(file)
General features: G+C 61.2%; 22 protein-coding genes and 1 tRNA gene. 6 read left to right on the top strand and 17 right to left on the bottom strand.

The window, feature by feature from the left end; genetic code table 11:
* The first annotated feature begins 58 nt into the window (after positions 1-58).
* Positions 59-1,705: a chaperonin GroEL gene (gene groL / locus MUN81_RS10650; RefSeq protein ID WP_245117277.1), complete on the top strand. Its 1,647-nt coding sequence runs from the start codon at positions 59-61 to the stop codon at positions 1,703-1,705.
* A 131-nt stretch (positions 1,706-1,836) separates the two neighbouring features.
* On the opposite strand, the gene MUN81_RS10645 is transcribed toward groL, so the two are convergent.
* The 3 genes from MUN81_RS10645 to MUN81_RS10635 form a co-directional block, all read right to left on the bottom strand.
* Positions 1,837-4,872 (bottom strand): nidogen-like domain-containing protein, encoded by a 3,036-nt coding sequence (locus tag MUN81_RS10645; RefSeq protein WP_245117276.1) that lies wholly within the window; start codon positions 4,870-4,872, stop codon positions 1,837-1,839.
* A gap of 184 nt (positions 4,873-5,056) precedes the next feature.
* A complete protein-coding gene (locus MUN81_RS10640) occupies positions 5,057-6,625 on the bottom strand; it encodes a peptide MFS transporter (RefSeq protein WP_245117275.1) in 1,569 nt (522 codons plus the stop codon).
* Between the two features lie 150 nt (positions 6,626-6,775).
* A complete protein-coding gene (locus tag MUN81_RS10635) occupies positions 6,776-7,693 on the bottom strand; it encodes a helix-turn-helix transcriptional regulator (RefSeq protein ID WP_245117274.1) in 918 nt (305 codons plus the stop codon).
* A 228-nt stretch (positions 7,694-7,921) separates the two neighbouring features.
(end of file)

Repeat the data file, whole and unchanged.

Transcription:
General features: G+C 61.2%; 22 protein-coding genes and 1 tRNA gene. 6 read left to right on the top strand and 17 right to left on the bottom strand.

The window, feature by feature from the left end; genetic code table 11:
* The first annotated feature begins 58 nt into the window (after positions 1-58).
* Positions 59-1,705: a chaperonin GroEL gene (gene groL / locus MUN81_RS10650; RefSeq protein ID WP_245117277.1), complete on the top strand. Its 1,647-nt coding sequence runs from the start codon at positions 59-61 to the stop codon at positions 1,703-1,705.
* A 131-nt stretch (positions 1,706-1,836) separates the two neighbouring features.
* On the opposite strand, the gene MUN81_RS10645 is transcribed toward groL, so the two are convergent.
* The 3 genes from MUN81_RS10645 to MUN81_RS10635 form a co-directional block, all read right to left on the bottom strand.
* Positions 1,837-4,872 (bottom strand): nidogen-like domain-containing protein, encoded by a 3,036-nt coding sequence (locus tag MUN81_RS10645; RefSeq protein WP_245117276.1) that lies wholly within the window; start codon positions 4,870-4,872, stop codon positions 1,837-1,839.
* A gap of 184 nt (positions 4,873-5,056) precedes the next feature.
* A complete protein-coding gene (locus MUN81_RS10640) occupies positions 5,057-6,625 on the bottom strand; it encodes a peptide MFS transporter (RefSeq protein WP_245117275.1) in 1,569 nt (522 codons plus the stop codon).
* Between the two features lie 150 nt (positions 6,626-6,775).
* A complete protein-coding gene (locus tag MUN81_RS10635) occupies positions 6,776-7,693 on the bottom strand; it encodes a helix-turn-helix transcriptional regulator (RefSeq protein ID WP_245117274.1) in 918 nt (305 codons plus the stop codon).
* A 228-nt stretch (positions 7,694-7,921) separates the two neighbouring features.